Shares of newly public Nutanix, Inc. (NASDAQ:NTNX) are off to a volatile start, with the stock down 10% as of 2:40 p.m. EDT as the company continues to test the waters with public investors.
There's no fundamental news or change that's driving today's movement, but this type of volatility is not unheard of immediately following an IPO. That's especially true for young tech companies from Silicon Valley, which are known for fluidity. Nutanix, which offers an enterprise cloud platform that integrates servers, virtualization, and cloud storage, went public on Friday.
This is the third trading day so far, and shares had jumped 20% yesterday as the momentum of the IPO glow carried over into the new week. That was after shares closed out the first day of trading with a 131% gain relative to the $16 offering price. After the couple of days it's had, it's not unexpected for shares to give back some ground as the honeymoon period fades.
Prior to Nutanix's IPO, there had been a drought of tech IPOs over the past 18 months or so. Nutanix had even delayed its IPO by nine months since market conditions did not appear receptive. But now that the company has gone public, other companies that aspire to go public (or at very least, have private investors that want a payday) will be watching and gauging the market's appetite. Nutanix isn't cheap by any measure. It is unprofitable and trades at 13.6 times sales, although for now it can justify that valuation with strong growth in both revenue and billings.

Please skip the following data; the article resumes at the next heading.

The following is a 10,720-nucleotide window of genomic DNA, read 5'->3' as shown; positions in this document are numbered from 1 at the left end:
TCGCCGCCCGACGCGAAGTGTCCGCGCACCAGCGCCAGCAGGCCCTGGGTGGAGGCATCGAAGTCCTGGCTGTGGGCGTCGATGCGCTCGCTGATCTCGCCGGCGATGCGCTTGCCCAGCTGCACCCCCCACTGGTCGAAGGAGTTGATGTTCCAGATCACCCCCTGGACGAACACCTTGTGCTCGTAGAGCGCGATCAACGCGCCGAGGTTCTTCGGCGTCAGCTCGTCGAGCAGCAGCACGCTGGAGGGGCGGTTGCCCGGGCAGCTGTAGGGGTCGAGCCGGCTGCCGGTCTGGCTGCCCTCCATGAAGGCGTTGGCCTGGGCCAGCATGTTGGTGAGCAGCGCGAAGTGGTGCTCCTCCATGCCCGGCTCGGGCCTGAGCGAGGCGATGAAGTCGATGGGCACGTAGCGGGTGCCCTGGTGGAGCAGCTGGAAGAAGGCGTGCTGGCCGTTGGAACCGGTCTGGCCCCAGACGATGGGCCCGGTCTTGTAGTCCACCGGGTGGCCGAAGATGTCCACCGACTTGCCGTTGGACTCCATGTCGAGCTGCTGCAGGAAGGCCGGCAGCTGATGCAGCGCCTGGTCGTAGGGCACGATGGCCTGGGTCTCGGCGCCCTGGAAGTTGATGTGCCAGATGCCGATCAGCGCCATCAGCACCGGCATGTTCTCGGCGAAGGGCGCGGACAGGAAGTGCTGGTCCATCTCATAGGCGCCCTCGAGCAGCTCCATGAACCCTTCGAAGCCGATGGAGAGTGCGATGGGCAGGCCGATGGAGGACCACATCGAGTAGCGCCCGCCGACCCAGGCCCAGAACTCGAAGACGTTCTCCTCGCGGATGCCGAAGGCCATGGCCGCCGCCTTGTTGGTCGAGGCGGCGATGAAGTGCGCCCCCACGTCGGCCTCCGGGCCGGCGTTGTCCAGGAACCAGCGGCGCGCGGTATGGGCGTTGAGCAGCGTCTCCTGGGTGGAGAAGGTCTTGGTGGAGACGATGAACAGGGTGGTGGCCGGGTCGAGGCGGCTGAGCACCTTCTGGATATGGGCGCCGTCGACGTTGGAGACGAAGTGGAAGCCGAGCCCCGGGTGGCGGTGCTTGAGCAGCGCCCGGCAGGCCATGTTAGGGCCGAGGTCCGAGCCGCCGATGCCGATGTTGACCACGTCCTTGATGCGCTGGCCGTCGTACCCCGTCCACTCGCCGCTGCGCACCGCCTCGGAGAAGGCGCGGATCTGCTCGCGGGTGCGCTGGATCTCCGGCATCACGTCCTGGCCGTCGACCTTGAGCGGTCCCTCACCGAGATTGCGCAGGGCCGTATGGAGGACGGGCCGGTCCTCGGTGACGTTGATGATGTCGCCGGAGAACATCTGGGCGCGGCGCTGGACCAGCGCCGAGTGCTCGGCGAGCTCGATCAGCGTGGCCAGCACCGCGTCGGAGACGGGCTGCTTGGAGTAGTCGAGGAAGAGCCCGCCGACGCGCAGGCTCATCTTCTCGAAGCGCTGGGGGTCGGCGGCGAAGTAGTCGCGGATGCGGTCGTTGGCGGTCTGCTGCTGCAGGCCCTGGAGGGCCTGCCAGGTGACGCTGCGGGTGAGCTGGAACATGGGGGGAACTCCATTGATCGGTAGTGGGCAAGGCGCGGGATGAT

In general, all companies that go public experience extreme volatility in the first few months, which is why IPO investing is inherently speculative. The market needs time to get acquainted and price discovery takes time, too. Don't expect the volatility to subside for a while.
Evan Niu, CFA has no position in any stocks mentioned. The Motley Fool has no position in any of the stocks mentioned. Try any of our Foolish newsletter services free for 30 days. We Fools may not all hold the same opinions, but we all believe that considering a diverse range of insights makes us better investors. The Motley Fool has a disclosure policy.